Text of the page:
we receive traps on our NMIS server, and those traps are logged in messages:
Feb 2 19:01:17 proxy01 snmptrapd: test.test [UDP: [10.121.240.140]:38916->[10.121.240.187]]: Trap , RFC1213-MIB::sysUpTime.0 = Timeticks: (389384063) 45 days, 1:37:20.63, SNMPv2-MIB::snmpTrapOID.0 = OID: SNMPv2-SMI::enterprises.38322.214.171.124.1, SNMPv2-SMI::enterprises.383126.96.36.199.1 = STRING: "b1c2b5bb-57d0-4f98-93b7-83be9589c7a5", SNMPv2-SMI::enterprises.383188.8.131.52.2 = Hex-STRING: 07 E0 02 02 13 00 18 00 2D FA 00 , SNMPv2-SMI::enterprises.383184.108.40.206.3 = STRING: "The health test result for SOLR_SOLR_SERVERS_HEALTHY has become bad: Healthy Solr Server: 9. Concerning Solr Server: 0. Total Solr Server: 10. Percent healthy: 90.00%. Percent healthy or concerning: 90.00%. Critical threshold: 90.00%.", SNMPv2-SMI::enterprises.383220.127.116.11.4 = INTEGER: 1, SNMPv2-SMI::enterprises.38318.104.22.168.5 = INTEGER: 3, SNMPv2-SMI::enterprises.38322.214.171.124.6 = STRING: "https://test.test/eventRedirect/b1c2b5bb-57d0-4f98-93b7-83be9589c7a5", SNMPv2-SMI::enterprises.383126.96.36.199.8 = STRING: "solr", SNMPv2-SMI::enterprises.383188.8.131.52.10 = STRING: "EV_SERVICE_HEALTH_CHECK_BAD"
But the traps aren't show up in NMIS => SNMP_traps, events or other logs. I followed the instructions from SNMP Traps with Cisco and Other devices
Here my snmptrapd.conf:
authCommunity log testnmis# traphandle SNMPv2-MIB::coldStart /usr/bin/bin/my_great_script cold
#OPTIONS="-Lsd -p /var/run/snmptrapd.pid"#OPTIONS="-Lo -Lf /var/log/snmptrapd.log -p /var/run/snmptrapd.pidOPTIONS="-p /var/run/snmptrapd.pid -m ALL -M /usr/local/nmis8/mibs/traps"
Any idea or advises?
Well that looks right for the snmptrapd configuration, it is reading in the MIB files from the right place hence the outptut is not just OID numbers.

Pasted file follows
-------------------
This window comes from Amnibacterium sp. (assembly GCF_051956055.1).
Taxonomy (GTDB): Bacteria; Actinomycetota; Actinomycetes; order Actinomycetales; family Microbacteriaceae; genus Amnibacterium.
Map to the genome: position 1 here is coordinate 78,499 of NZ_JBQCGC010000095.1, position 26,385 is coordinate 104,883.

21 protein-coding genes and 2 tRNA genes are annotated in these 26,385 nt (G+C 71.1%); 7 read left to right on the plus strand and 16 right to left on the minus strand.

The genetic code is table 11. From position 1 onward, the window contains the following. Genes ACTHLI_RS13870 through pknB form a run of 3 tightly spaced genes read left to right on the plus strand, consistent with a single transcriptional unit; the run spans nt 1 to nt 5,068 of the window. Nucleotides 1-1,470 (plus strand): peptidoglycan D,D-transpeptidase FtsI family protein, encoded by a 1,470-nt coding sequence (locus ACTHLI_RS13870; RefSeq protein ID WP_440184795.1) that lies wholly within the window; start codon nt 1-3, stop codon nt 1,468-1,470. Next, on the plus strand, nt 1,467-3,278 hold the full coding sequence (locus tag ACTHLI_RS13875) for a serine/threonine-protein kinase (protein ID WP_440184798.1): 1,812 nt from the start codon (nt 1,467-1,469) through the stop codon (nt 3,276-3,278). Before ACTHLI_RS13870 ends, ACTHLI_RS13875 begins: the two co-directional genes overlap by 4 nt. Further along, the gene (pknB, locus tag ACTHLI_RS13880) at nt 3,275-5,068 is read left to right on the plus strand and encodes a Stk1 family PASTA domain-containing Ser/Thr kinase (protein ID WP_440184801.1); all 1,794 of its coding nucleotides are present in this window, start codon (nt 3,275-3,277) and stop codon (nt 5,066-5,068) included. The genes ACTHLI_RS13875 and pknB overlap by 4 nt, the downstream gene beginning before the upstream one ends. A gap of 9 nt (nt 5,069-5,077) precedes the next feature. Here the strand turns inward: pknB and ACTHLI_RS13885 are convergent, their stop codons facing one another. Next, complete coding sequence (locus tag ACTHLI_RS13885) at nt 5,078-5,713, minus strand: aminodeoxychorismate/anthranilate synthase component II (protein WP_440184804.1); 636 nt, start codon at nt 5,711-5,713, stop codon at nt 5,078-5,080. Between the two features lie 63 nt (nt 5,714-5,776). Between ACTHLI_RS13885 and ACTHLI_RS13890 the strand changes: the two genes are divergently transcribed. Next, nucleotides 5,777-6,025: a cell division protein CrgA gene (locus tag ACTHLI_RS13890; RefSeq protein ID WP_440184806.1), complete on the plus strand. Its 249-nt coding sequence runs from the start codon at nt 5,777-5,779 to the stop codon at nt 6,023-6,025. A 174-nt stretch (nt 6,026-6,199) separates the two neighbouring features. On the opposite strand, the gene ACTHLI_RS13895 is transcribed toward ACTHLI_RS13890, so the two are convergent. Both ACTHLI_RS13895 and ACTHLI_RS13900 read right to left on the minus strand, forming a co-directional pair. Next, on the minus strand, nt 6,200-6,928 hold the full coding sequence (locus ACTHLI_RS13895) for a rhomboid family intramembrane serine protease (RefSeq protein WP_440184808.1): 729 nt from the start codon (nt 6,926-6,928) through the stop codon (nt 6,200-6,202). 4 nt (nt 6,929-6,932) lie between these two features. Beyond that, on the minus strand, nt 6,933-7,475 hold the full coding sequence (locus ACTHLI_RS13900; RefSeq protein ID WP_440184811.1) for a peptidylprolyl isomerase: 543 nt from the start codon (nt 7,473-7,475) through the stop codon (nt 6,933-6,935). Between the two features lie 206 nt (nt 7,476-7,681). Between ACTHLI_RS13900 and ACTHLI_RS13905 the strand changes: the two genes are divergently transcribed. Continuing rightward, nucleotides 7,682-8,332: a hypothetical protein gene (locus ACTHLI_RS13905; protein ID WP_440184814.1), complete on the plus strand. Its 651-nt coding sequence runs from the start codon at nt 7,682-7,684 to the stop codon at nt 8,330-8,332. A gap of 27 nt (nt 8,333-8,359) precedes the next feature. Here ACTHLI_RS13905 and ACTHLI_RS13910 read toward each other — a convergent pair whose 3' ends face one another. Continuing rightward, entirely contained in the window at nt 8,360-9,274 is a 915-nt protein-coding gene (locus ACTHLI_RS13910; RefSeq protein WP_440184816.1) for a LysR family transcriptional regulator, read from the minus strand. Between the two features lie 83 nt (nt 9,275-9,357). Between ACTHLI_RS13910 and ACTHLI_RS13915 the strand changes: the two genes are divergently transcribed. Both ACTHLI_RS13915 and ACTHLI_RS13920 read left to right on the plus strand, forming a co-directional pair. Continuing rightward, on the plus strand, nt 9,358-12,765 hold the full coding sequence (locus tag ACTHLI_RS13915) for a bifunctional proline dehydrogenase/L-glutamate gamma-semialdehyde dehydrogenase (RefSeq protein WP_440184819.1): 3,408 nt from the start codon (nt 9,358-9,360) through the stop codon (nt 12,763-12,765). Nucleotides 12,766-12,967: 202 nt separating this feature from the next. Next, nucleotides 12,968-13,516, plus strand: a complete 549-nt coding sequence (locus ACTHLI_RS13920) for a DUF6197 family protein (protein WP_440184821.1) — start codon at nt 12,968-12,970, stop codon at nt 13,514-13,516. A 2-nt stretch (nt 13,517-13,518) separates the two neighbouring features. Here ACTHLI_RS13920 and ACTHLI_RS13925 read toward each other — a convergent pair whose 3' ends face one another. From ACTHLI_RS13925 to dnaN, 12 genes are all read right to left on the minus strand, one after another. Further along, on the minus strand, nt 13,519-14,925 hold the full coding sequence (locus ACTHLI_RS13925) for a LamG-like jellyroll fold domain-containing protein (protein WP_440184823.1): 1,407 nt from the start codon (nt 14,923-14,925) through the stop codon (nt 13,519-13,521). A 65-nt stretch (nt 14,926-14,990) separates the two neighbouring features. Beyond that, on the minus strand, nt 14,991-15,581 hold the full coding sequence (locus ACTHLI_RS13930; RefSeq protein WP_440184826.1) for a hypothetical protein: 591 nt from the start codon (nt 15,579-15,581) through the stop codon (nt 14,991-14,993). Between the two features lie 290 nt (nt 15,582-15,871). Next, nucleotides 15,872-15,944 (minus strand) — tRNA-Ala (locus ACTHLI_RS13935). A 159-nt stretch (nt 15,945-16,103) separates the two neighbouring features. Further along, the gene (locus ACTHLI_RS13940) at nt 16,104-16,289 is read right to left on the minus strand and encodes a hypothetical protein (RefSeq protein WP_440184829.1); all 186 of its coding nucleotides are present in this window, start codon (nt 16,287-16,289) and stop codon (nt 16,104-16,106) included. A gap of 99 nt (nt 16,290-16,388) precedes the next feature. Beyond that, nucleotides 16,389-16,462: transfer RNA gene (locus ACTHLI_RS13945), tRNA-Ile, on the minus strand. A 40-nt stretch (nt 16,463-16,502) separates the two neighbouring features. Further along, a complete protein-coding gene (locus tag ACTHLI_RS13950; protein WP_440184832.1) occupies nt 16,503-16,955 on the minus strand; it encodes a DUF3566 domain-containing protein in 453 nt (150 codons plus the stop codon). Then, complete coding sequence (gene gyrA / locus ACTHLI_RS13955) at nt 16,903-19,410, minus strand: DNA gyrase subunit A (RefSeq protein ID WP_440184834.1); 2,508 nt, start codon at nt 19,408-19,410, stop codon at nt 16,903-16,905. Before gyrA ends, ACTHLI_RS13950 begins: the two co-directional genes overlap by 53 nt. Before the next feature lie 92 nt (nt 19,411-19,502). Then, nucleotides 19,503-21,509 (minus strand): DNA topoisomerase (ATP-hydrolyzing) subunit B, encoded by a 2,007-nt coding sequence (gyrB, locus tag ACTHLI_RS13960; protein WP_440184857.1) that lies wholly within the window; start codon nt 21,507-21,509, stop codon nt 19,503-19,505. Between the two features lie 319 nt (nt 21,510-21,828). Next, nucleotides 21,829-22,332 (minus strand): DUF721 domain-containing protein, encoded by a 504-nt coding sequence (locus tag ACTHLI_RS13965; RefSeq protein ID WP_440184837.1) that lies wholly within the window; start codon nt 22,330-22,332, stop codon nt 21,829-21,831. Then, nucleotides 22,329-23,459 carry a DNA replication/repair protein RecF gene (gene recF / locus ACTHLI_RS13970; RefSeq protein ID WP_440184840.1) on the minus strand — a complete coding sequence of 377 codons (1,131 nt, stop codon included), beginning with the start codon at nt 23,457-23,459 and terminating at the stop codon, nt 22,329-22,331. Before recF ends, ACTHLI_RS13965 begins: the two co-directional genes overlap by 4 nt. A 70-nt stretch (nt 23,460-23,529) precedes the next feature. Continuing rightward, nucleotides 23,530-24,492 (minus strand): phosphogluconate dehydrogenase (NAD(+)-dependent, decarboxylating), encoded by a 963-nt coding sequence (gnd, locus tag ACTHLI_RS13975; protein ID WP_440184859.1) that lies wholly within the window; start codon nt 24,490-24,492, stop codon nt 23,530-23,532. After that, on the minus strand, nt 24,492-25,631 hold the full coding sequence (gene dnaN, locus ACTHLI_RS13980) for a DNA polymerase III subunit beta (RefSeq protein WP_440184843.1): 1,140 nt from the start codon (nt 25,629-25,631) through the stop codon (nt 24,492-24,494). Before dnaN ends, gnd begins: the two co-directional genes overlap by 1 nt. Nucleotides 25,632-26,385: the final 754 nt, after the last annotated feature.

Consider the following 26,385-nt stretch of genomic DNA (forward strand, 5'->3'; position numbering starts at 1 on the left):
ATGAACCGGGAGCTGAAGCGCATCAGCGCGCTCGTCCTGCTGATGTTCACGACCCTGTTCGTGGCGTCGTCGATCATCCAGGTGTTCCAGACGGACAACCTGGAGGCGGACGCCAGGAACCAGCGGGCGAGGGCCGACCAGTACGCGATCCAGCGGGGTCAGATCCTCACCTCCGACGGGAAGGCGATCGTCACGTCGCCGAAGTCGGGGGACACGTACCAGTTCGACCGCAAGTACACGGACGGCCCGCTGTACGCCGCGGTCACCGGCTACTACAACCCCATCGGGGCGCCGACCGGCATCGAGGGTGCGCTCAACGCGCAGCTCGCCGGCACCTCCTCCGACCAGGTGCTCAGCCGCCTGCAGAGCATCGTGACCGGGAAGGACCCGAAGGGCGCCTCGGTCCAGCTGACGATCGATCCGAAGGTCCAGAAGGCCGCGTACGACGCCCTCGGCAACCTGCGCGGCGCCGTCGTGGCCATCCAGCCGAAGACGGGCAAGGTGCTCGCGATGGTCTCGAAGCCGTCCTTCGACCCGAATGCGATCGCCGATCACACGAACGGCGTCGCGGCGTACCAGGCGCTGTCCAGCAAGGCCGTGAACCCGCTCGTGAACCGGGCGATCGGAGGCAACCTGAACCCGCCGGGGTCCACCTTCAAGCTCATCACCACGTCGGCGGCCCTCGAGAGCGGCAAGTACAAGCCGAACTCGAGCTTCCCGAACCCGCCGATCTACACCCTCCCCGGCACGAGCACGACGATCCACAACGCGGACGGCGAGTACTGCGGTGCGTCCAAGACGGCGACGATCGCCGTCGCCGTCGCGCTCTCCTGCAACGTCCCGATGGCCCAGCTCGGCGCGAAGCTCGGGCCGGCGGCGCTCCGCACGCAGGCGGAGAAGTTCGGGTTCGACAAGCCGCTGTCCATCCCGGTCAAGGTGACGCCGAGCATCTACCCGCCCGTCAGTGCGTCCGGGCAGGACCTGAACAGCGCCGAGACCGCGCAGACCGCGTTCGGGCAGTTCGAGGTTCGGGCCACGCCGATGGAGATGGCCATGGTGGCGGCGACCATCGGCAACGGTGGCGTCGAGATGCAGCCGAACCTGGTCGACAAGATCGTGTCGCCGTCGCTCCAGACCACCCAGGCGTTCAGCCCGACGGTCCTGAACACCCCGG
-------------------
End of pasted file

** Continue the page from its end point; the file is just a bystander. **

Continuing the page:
The snmptrap output you have - is this from the local messages sylog log?
For NMIS to display the snmptrapd messages they should be ending up in: /usr/local/nmis8/traps/trap.log
As such I think you need to update one other snmp config which is
this should look like this.
"disableAuthorization yestraphandle default /usr/local/nmis8/bin/traplog.pl"
The changes to this config are part of the install instructions / setup of SNMPD, discussed here:
SNMPD, Net-SNMP and collecting stats of the NMIS server itself
The Cisco page you referred to should also reference this as well to make sure it has been assessed so I will update the wiki entry to make it clearer.
Let me know if I have made the right assumptions by checking the /etc/snmp/snmptrapd.conf content and the log entries in /usr/local/nmis8/traps/trap.log
All acted reasonably and responsibly to ensure their customers and users are protected against this technique, Brother Printer error code 0x803c010b and we're confident that going forward.
Awesome, that was absolutely right. Now the traps are shown in the correct log. But now another question pops of in my head - how can I notify users when a trap is received? I looked into Escalation Policy, but doesn't found a variable for.
to be honest, i'm not quite sure what you're trying to achieve by notifying users whenever /a/ trap comes in; on a busy system that will be very very often and create a lot of noise. but if you check the snmptrapd.conf documentation you'll find that snmptrapd comes with an example traphandler script "traptoemail" which does pretty much what its name implies. snmptrapd does support multiple traphandler hooks.
regarding nmis and traps: nmis does at this time not process traps beyond presenting them in the log viewer; our event managent application opEvents does support traps as inputs. you can find more info about it in its wiki section: https://community.opmantek.com/x/dIA5
Thats not the case here. We monitor some 20 nodes+ hadoop clusters, and the cluster management sends _only_ traps when a service falls down. We need
1. an archiving system for all traps for compliance reasons
2. the possibility to send out notifications to the certain groups
The use of the default snmptrapd is a good tip - damn, I never thought of this. Thought NMIS could handle this.
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